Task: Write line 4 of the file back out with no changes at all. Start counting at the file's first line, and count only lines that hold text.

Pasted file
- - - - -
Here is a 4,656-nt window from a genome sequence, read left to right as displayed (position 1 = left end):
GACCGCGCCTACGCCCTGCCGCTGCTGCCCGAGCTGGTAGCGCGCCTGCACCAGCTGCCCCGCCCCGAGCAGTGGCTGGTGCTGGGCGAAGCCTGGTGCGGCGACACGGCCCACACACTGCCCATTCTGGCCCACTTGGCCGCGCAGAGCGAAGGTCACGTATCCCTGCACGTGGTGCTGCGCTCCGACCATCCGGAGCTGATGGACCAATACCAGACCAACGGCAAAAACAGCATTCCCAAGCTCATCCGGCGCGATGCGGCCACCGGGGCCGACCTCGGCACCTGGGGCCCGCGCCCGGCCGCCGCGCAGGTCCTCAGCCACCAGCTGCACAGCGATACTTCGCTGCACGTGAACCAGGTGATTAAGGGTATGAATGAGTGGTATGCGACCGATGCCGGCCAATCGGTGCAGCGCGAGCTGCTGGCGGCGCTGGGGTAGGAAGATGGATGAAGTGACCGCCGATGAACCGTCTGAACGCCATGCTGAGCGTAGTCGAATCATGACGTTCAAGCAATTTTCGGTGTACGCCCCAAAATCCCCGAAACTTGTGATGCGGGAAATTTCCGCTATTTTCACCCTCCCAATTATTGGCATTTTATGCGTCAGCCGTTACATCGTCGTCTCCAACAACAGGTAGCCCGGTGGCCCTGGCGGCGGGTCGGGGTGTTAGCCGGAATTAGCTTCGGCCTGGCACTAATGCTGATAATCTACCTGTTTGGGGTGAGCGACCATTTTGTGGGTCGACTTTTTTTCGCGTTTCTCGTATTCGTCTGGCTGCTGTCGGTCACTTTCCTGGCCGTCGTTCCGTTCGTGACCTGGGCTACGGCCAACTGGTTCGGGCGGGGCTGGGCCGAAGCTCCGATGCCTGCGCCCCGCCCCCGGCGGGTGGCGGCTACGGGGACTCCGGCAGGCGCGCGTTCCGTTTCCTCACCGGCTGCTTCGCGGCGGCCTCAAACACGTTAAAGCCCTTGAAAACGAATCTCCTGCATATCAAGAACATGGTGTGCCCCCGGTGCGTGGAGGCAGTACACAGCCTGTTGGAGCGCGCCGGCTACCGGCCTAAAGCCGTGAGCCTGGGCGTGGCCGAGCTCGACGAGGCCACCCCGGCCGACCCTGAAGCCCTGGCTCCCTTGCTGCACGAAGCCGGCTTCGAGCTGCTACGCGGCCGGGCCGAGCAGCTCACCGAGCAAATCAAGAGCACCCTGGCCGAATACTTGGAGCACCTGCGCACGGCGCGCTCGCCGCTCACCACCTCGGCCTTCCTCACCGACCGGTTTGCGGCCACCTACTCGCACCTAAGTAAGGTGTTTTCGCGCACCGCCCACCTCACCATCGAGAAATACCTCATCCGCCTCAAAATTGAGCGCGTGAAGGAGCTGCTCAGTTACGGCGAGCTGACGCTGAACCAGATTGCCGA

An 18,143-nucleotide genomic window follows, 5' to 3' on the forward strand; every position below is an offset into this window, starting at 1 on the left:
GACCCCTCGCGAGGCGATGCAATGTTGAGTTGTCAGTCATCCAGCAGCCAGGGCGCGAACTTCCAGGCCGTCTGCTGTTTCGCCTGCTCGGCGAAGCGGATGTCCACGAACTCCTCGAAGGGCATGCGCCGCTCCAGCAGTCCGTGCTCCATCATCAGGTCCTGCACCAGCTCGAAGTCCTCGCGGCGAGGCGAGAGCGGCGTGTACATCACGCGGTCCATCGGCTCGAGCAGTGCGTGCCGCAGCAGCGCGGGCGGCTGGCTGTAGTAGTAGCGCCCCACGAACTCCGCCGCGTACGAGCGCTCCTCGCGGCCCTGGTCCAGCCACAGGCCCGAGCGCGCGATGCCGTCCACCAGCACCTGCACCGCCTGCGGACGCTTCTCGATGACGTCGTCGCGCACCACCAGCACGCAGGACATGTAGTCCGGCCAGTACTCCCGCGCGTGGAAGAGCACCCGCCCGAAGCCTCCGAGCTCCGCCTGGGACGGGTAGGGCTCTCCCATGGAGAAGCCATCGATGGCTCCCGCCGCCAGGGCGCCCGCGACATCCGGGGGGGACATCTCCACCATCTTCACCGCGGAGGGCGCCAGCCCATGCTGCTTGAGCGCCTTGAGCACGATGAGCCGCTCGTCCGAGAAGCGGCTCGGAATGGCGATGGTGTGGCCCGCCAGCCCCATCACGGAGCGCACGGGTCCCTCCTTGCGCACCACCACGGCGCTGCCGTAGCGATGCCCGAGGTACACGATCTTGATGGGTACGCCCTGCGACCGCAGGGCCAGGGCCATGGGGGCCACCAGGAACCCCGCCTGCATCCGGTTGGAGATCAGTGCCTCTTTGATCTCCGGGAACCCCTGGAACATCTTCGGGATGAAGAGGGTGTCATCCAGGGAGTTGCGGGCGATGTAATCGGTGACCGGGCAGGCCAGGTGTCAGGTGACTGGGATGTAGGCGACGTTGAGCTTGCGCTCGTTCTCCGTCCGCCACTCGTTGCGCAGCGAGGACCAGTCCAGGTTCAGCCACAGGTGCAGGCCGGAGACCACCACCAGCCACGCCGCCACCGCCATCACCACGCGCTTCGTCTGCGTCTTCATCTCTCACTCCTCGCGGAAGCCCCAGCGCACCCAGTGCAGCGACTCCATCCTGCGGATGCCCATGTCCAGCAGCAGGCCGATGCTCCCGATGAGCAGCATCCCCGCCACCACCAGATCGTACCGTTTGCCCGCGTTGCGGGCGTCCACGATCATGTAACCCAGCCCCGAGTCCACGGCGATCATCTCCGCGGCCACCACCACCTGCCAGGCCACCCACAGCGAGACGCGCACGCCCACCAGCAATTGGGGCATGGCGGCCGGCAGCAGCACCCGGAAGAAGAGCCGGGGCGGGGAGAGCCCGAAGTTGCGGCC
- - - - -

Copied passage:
GACCCCTCGCGAGGCGATGCAATGTTGAGTTGTCAGTCATCCAGCAGCCAGGGCGCGAACTTCCAGGCCGTCTGCTGTTTCGCCTGCTCGGCGAAGCGGATGTCCACGAACTCCTCGAAGGGCATGCGCCGCTCCAGCAGTCCGTGCTCCATCATCAGGTCCTGCACCAGCTCGAAGTCCTCGCGGCGAGGCGAGAGCGGCGTGTACATCACGCGGTCCATCGGCTCGAGCAGTGCGTGCCGCAGCAGCGCGGGCGGCTGGCTGTAGTAGTAGCGCCCCACGAACTCCGCCGCGTACGAGCGCTCCTCGCGGCCCTGGTCCAGCCACAGGCCCGAGCGCGCGATGCCGTCCACCAGCACCTGCACCGCCTGCGGACGCTTCTCGATGACGTCGTCGCGCACCACCAGCACGCAGGACATGTAGTCCGGCCAGTACTCCCGCGCGTGGAAGAGCACCCGCCCGAAGCCTCCGAGCTCCGCCTGGGACGGGTAGGGCTCTCCCATGGAGAAGCCATCGATGGCTCCCGCCGCCAGGGCGCCCGCGACATCCGGGGGGGACATCTCCACCATCTTCACCGCGGAGGGCGCCAGCCCATGCTGCTTGAGCGCCTTGAGCACGATGAGCCGCTCGTCCGAGAAGCGGCTCGGAATGGCGATGGTGTGGCCCGCCAGCCCCATCACGGAGCGCACGGGTCCCTCCTTGCGCACCACCACGGCGCTGCCGTAGCGATGCCCGAGGTACACGATCTTGATGGGTACGCCCTGCGACCGCAGGGCCAGGGCCATGGGGGCCACCAGGAACCCCGCCTGCATCCGGTTGGAGATCAGTGCCTCTTTGATCTCCGGGAACCCCTGGAACATCTTCGGGATGAAGAGGGTGTCATCCAGGGAGTTGCGGGCGATGTAATCGGTGACCGGGCAGGCCAGGTGTCAGGTGACTGGGATGTAGGCGACGTTGAGCTTGCGCTCGTTCTCCGTCCGCCACTCGTTGCGCAGCGAGGACCAGTCCAGGTTCAGCCACAGGTGCAGGCCGGAGACCACCACCAGCCACGCCGCCACCGCCATCACCACGCGCTTCGTCTGCGTCTTCATCTCTCACTCCTCGCGGAAGCCCCAGCGCACCCAGTGCAGCGACTCCATCCTGCGGATGCCCATGTCCAGCAGCAGGCCGATGCTCCCGATGAGCAGCATCCCCGCCACCACCAGATCGTACCGTTTGCCCGCGTTGCGGGCGTCCACGATCATGTAACCCAGCCCCGAGTCCACGGCGATCATCTCCGCGGCCACCACCACCTGCCAGGCCACCCACAGCGAGACGCGCACGCCCACCAGCAATTGGGGCATGGCGGCCGGCAGCAGCACCCGGAAGAAGAGCCGGGGCGGGGAGAGCCCGAAGTTGCGGCC